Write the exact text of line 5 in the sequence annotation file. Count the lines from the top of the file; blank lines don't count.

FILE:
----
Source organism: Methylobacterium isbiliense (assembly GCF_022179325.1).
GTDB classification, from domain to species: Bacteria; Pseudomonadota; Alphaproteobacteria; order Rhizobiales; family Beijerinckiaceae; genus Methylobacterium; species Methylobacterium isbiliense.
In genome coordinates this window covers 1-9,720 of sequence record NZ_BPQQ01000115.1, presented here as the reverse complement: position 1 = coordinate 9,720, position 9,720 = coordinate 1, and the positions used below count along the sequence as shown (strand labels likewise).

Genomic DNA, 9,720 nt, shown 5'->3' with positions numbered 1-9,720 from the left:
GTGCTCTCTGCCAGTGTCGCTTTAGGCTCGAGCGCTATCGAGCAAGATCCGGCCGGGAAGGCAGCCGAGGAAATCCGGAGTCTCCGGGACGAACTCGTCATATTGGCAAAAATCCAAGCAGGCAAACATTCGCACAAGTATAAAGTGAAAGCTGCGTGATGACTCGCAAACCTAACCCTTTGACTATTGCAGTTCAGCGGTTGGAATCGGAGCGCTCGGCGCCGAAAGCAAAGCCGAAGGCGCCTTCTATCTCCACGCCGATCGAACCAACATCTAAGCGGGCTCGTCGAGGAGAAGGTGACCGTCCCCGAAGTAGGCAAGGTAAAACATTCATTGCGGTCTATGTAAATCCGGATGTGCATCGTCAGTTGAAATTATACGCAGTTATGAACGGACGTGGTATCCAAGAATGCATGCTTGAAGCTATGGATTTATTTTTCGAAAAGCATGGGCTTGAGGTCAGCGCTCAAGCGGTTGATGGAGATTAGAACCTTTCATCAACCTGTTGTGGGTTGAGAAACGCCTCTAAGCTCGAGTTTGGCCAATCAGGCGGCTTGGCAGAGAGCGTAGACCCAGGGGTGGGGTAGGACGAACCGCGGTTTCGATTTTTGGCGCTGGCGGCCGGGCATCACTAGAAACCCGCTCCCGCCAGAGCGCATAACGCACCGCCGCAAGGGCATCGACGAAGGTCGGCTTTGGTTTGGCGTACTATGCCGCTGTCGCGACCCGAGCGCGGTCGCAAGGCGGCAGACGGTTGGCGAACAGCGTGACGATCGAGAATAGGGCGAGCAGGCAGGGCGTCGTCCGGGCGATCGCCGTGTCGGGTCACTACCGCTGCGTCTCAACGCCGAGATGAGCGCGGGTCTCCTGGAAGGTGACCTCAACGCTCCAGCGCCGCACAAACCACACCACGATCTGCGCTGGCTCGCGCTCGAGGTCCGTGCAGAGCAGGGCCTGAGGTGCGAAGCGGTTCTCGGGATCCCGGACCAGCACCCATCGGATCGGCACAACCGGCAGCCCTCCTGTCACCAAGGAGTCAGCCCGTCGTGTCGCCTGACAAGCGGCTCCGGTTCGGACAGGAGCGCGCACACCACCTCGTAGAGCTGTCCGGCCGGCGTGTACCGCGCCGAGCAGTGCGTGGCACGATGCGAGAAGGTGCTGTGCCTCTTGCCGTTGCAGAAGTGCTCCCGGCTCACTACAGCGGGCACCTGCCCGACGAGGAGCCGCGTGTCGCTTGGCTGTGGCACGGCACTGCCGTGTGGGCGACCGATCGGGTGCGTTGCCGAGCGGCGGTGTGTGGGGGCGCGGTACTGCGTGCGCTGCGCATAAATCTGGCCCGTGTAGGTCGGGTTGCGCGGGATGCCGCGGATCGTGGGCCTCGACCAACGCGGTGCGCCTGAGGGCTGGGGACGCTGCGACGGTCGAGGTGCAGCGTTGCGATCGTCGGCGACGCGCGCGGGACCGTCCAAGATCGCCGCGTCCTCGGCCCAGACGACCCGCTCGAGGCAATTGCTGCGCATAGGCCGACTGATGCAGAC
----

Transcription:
GTGCTCTCTGCCAGTGTCGCTTTAGGCTCGAGCGCTATCGAGCAAGATCCGGCCGGGAAGGCAGCCGAGGAAATCCGGAGTCTCCGGGACGAACTCGTCATATTGGCAAAAATCCAAGCAGGCAAACATTCGCACAAGTATAAAGTGAAAGCTGCGTGATGACTCGCAAACCTAACCCTTTGACTATTGCAGTTCAGCGGTTGGAATCGGAGCGCTCGGCGCCGAAAGCAAAGCCGAAGGCGCCTTCTATCTCCACGCCGATCGAACCAACATCTAAGCGGGCTCGTCGAGGAGAAGGTGACCGTCCCCGAAGTAGGCAAGGTAAAACATTCATTGCGGTCTATGTAAATCCGGATGTGCATCGTCAGTTGAAATTATACGCAGTTATGAACGGACGTGGTATCCAAGAATGCATGCTTGAAGCTATGGATTTATTTTTCGAAAAGCATGGGCTTGAGGTCAGCGCTCAAGCGGTTGATGGAGATTAGAACCTTTCATCAACCTGTTGTGGGTTGAGAAACGCCTCTAAGCTCGAGTTTGGCCAATCAGGCGGCTTGGCAGAGAGCGTAGACCCAGGGGTGGGGTAGGACGAACCGCGGTTTCGATTTTTGGCGCTGGCGGCCGGGCATCACTAGAAACCCGCTCCCGCCAGAGCGCATAACGCACCGCCGCAAGGGCATCGACGAAGGTCGGCTTTGGTTTGGCGTACTATGCCGCTGTCGCGACCCGAGCGCGGTCGCAAGGCGGCAGACGGTTGGCGAACAGCGTGACGATCGAGAATAGGGCGAGCAGGCAGGGCGTCGTCCGGGCGATCGCCGTGTCGGGTCACTACCGCTGCGTCTCAACGCCGAGATGAGCGCGGGTCTCCTGGAAGGTGACCTCAACGCTCCAGCGCCGCACAAACCACACCACGATCTGCGCTGGCTCGCGCTCGAGGTCCGTGCAGAGCAGGGCCTGAGGTGCGAAGCGGTTCTCGGGATCCCGGACCAGCACCCATCGGATCGGCACAACCGGCAGCCCTCCTGTCACCAAGGAGTCAGCCCGTCGTGTCGCCTGACAAGCGGCTCCGGTTCGGACAGGAGCGCGCACACCACCTCGTAGAGCTGTCCGGCCGGCGTGTACCGCGCCGAGCAGTGCGTGGCACGATGCGAGAAGGTGCTGTGCCTCTTGCCGTTGCAGAAGTGCTCCCGGCTCACTACAGCGGGCACCTGCCCGACGAGGAGCCGCGTGTCGCTTGGCTGTGGCACGGCACTGCCGTGTGGGCGACCGATCGGGTGCGTTGCCGAGCGGCGGTGTGTGGGGGCGCGGTACTGCGTGCGCTGCGCATAAATCTGGCCCGTGTAGGTCGGGTTGCGCGGGATGCCGCGGATCGTGGGCCTCGACCAACGCGGTGCGCCTGAGGGCTGGGGACGCTGCGACGGTCGAGGTGCAGCGTTGCGATCGTCGGCGACGCGCGCGGGACCGTCCAAGATCGCCGCGTCCTCGGCCCAGACGACCCGCTCGAGGCAATTGCTGCGCATAGGCCGACTGATGCAGAC